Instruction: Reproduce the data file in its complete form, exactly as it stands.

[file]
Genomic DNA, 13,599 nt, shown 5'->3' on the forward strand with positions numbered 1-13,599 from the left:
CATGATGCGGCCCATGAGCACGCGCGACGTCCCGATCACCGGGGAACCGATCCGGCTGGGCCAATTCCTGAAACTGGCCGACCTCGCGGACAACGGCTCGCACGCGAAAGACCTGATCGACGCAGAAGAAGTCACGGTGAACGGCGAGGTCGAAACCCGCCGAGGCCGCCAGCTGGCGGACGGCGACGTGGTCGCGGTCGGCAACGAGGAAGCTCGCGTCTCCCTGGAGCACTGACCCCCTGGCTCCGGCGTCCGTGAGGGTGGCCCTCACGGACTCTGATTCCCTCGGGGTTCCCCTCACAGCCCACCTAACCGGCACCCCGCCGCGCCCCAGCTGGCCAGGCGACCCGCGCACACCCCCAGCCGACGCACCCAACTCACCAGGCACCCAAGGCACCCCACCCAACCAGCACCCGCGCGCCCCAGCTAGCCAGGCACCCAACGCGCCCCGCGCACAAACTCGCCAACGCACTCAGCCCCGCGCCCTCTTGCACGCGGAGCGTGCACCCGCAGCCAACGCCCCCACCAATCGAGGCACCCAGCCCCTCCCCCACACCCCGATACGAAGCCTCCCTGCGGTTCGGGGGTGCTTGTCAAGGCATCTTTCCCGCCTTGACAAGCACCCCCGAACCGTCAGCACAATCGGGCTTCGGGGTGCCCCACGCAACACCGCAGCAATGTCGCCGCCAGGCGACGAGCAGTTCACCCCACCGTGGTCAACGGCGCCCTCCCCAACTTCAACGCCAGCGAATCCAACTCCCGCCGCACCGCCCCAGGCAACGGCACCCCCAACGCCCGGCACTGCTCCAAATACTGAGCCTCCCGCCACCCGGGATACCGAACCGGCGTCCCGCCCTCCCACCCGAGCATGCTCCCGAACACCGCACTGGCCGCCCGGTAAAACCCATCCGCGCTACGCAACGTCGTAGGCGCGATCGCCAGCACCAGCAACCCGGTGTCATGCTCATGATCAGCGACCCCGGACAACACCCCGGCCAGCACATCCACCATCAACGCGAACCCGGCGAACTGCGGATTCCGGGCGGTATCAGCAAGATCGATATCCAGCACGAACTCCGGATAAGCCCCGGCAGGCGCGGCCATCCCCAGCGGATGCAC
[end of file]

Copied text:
Genomic DNA, 13,599 nt, shown 5'->3' on the forward strand with positions numbered 1-13,599 from the left:
CATGATGCGGCCCATGAGCACGCGCGACGTCCCGATCACCGGGGAACCGATCCGGCTGGGCCAATTCCTGAAACTGGCCGACCTCGCGGACAACGGCTCGCACGCGAAAGACCTGATCGACGCAGAAGAAGTCACGGTGAACGGCGAGGTCGAAACCCGCCGAGGCCGCCAGCTGGCGGACGGCGACGTGGTCGCGGTCGGCAACGAGGAAGCTCGCGTCTCCCTGGAGCACTGACCCCCTGGCTCCGGCGTCCGTGAGGGTGGCCCTCACGGACTCTGATTCCCTCGGGGTTCCCCTCACAGCCCACCTAACCGGCACCCCGCCGCGCCCCAGCTGGCCAGGCGACCCGCGCACACCCCCAGCCGACGCACCCAACTCACCAGGCACCCAAGGCACCCCACCCAACCAGCACCCGCGCGCCCCAGCTAGCCAGGCACCCAACGCGCCCCGCGCACAAACTCGCCAACGCACTCAGCCCCGCGCCCTCTTGCACGCGGAGCGTGCACCCGCAGCCAACGCCCCCACCAATCGAGGCACCCAGCCCCTCCCCCACACCCCGATACGAAGCCTCCCTGCGGTTCGGGGGTGCTTGTCAAGGCATCTTTCCCGCCTTGACAAGCACCCCCGAACCGTCAGCACAATCGGGCTTCGGGGTGCCCCACGCAACACCGCAGCAATGTCGCCGCCAGGCGACGAGCAGTTCACCCCACCGTGGTCAACGGCGCCCTCCCCAACTTCAACGCCAGCGAATCCAACTCCCGCCGCACCGCCCCAGGCAACGGCACCCCCAACGCCCGGCACTGCTCCAAATACTGAGCCTCCCGCCACCCGGGATACCGAACCGGCGTCCCGCCCTCCCACCCGAGCATGCTCCCGAACACCGCACTGGCCGCCCGGTAAAACCCATCCGCGCTACGCAACGTCGTAGGCGCGATCGCCAGCACCAGCAACCCGGTGTCATGCTCATGATCAGCGACCCCGGACAACACCCCGGCCAGCACATCCACCATCAACGCGAACCCGGCGAACTGCGGATTCCGGGCGGTATCAGCAAGATCGATATCCAGCACGAACTCCGGATAAGCCCCGGCAGGCGCGGCCATCCCCAGCGGATGCAC